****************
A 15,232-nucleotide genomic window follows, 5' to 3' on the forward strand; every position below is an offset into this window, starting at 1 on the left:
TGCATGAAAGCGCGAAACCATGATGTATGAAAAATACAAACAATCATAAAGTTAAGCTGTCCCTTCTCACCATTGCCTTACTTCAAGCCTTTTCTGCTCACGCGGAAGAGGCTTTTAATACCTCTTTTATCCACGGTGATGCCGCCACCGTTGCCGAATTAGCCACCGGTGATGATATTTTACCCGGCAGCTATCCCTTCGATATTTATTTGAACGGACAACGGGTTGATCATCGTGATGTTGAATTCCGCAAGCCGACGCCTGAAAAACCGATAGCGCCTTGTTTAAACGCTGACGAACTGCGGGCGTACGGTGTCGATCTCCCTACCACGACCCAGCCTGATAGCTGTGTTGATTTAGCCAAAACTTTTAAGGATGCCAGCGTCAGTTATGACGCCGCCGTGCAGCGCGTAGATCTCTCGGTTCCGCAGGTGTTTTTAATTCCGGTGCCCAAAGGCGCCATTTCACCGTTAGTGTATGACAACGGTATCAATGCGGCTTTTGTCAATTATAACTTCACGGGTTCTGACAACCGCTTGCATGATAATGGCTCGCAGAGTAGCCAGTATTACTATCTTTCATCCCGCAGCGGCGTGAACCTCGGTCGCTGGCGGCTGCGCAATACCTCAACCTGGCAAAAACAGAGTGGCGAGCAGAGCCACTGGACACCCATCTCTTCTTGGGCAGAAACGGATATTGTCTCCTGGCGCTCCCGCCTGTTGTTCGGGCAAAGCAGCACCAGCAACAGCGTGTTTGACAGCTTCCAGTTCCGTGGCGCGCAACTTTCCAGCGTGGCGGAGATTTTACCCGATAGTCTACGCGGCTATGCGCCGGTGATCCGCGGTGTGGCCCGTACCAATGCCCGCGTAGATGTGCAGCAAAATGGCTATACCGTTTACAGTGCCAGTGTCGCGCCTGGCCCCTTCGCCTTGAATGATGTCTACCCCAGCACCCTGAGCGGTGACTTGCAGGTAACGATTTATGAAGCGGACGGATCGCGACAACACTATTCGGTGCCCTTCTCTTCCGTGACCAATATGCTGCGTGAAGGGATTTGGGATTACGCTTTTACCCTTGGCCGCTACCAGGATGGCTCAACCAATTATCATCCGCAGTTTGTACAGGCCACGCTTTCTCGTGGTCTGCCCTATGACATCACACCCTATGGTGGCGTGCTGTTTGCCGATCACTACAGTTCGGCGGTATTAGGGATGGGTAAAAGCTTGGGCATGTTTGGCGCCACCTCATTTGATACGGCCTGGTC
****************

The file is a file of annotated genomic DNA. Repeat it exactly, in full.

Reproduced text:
A 15,232-nucleotide genomic window follows, 5' to 3' on the forward strand; every position below is an offset into this window, starting at 1 on the left:
TGCATGAAAGCGCGAAACCATGATGTATGAAAAATACAAACAATCATAAAGTTAAGCTGTCCCTTCTCACCATTGCCTTACTTCAAGCCTTTTCTGCTCACGCGGAAGAGGCTTTTAATACCTCTTTTATCCACGGTGATGCCGCCACCGTTGCCGAATTAGCCACCGGTGATGATATTTTACCCGGCAGCTATCCCTTCGATATTTATTTGAACGGACAACGGGTTGATCATCGTGATGTTGAATTCCGCAAGCCGACGCCTGAAAAACCGATAGCGCCTTGTTTAAACGCTGACGAACTGCGGGCGTACGGTGTCGATCTCCCTACCACGACCCAGCCTGATAGCTGTGTTGATTTAGCCAAAACTTTTAAGGATGCCAGCGTCAGTTATGACGCCGCCGTGCAGCGCGTAGATCTCTCGGTTCCGCAGGTGTTTTTAATTCCGGTGCCCAAAGGCGCCATTTCACCGTTAGTGTATGACAACGGTATCAATGCGGCTTTTGTCAATTATAACTTCACGGGTTCTGACAACCGCTTGCATGATAATGGCTCGCAGAGTAGCCAGTATTACTATCTTTCATCCCGCAGCGGCGTGAACCTCGGTCGCTGGCGGCTGCGCAATACCTCAACCTGGCAAAAACAGAGTGGCGAGCAGAGCCACTGGACACCCATCTCTTCTTGGGCAGAAACGGATATTGTCTCCTGGCGCTCCCGCCTGTTGTTCGGGCAAAGCAGCACCAGCAACAGCGTGTTTGACAGCTTCCAGTTCCGTGGCGCGCAACTTTCCAGCGTGGCGGAGATTTTACCCGATAGTCTACGCGGCTATGCGCCGGTGATCCGCGGTGTGGCCCGTACCAATGCCCGCGTAGATGTGCAGCAAAATGGCTATACCGTTTACAGTGCCAGTGTCGCGCCTGGCCCCTTCGCCTTGAATGATGTCTACCCCAGCACCCTGAGCGGTGACTTGCAGGTAACGATTTATGAAGCGGACGGATCGCGACAACACTATTCGGTGCCCTTCTCTTCCGTGACCAATATGCTGCGTGAAGGGATTTGGGATTACGCTTTTACCCTTGGCCGCTACCAGGATGGCTCAACCAATTATCATCCGCAGTTTGTACAGGCCACGCTTTCTCGTGGTCTGCCCTATGACATCACACCCTATGGTGGCGTGCTGTTTGCCGATCACTACAGTTCGGCGGTATTAGGGATGGGTAAAAGCTTGGGCATGTTTGGCGCCACCTCATTTGATACGGCCTGGTC